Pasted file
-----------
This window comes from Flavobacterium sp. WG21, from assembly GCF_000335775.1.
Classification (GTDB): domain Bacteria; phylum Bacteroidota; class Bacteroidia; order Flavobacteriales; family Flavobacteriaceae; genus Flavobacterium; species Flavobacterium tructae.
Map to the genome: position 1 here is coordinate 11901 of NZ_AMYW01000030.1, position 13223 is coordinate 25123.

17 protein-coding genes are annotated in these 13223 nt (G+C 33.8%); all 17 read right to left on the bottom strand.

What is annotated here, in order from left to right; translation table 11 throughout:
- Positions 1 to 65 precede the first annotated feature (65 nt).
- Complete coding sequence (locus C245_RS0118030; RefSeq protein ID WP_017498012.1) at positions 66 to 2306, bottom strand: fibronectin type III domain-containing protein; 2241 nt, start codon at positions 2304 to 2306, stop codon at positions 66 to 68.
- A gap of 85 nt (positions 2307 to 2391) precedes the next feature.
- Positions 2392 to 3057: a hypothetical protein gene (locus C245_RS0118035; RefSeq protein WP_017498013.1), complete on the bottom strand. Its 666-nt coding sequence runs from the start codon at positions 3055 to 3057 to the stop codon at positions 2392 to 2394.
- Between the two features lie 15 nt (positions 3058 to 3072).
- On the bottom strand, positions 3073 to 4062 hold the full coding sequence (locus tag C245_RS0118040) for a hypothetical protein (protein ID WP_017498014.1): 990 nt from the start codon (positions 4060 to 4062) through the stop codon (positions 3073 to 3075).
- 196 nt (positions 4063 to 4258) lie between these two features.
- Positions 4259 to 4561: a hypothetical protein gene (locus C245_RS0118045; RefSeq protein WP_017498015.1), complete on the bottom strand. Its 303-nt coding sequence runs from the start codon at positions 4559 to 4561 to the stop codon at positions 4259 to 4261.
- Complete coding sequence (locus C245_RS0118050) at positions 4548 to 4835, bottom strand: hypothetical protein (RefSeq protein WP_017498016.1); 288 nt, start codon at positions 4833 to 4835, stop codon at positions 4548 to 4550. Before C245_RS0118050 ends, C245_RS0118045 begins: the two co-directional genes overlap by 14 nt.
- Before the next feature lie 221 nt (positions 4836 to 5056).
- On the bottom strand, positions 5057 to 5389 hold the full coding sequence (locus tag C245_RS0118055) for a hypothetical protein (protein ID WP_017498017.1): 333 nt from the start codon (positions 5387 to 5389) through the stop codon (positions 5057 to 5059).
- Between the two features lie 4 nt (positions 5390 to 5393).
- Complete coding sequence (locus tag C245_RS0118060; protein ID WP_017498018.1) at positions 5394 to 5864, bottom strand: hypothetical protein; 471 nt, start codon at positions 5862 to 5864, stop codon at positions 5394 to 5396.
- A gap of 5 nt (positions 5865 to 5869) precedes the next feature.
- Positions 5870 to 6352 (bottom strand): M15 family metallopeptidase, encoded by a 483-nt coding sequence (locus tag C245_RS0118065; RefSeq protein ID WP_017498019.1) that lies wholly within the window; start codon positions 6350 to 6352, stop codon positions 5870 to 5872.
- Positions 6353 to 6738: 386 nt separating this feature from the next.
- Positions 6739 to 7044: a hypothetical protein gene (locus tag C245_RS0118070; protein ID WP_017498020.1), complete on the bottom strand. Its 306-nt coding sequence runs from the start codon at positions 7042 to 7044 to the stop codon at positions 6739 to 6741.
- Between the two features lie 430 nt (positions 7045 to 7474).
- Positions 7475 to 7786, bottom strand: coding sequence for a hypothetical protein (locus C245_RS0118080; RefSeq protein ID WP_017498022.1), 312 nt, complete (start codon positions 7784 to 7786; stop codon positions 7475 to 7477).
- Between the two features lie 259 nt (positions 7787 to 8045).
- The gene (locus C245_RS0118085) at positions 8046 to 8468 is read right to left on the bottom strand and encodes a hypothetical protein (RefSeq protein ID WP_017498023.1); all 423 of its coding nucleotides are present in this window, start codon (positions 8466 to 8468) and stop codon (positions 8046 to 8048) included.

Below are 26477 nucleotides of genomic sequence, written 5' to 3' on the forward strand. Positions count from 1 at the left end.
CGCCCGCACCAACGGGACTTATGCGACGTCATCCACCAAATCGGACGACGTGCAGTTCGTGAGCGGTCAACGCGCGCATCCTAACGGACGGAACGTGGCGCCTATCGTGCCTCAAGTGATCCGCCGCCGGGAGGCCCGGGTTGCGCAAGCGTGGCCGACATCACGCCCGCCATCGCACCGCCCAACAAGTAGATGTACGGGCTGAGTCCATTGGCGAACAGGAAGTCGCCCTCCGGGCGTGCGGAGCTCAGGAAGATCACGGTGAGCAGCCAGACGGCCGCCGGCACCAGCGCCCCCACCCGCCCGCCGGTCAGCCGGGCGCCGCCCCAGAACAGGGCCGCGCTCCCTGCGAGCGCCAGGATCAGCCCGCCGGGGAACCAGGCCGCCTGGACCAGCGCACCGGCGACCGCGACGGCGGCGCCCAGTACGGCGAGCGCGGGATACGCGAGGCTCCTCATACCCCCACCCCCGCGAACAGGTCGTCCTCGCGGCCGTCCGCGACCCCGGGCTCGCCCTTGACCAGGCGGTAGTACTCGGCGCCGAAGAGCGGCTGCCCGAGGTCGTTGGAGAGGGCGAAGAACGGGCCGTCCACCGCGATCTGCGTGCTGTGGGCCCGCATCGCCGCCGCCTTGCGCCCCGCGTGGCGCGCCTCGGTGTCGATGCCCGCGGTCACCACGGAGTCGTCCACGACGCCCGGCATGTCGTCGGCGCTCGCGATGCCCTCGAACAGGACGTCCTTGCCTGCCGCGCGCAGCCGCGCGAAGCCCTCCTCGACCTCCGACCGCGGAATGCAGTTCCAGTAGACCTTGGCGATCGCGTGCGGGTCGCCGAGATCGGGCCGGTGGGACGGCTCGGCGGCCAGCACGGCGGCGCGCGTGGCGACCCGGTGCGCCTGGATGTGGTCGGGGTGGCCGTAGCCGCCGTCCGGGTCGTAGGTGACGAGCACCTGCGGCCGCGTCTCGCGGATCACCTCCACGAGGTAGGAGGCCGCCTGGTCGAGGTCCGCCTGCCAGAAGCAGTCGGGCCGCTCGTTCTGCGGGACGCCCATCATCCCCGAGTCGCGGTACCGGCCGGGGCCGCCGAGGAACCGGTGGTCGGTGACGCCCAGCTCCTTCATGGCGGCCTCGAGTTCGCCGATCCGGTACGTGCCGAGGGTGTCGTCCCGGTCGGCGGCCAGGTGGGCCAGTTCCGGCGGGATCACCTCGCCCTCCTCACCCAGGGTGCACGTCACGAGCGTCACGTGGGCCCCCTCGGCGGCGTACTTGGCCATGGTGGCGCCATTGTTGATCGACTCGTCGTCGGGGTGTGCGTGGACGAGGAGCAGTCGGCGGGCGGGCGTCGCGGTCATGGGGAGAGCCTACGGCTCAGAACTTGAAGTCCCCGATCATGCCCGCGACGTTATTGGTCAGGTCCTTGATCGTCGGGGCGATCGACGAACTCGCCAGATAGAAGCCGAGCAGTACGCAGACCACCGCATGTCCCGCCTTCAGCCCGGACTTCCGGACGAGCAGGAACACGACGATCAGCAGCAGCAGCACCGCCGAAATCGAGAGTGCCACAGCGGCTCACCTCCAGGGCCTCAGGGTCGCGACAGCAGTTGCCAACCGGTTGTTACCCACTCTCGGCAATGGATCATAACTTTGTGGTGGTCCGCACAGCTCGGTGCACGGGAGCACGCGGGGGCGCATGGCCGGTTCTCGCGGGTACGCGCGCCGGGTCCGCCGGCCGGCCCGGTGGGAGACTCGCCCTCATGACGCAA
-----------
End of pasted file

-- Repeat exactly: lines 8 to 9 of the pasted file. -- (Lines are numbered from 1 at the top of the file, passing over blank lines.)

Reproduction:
- A gap of 85 nt (positions 2307 to 2391) precedes the next feature.
- Positions 2392 to 3057: a hypothetical protein gene (locus C245_RS0118035; RefSeq protein WP_017498013.1), complete on the bottom strand. Its 666-nt coding sequence runs from the start codon at positions 3055 to 3057 to the stop codon at positions 2392 to 2394.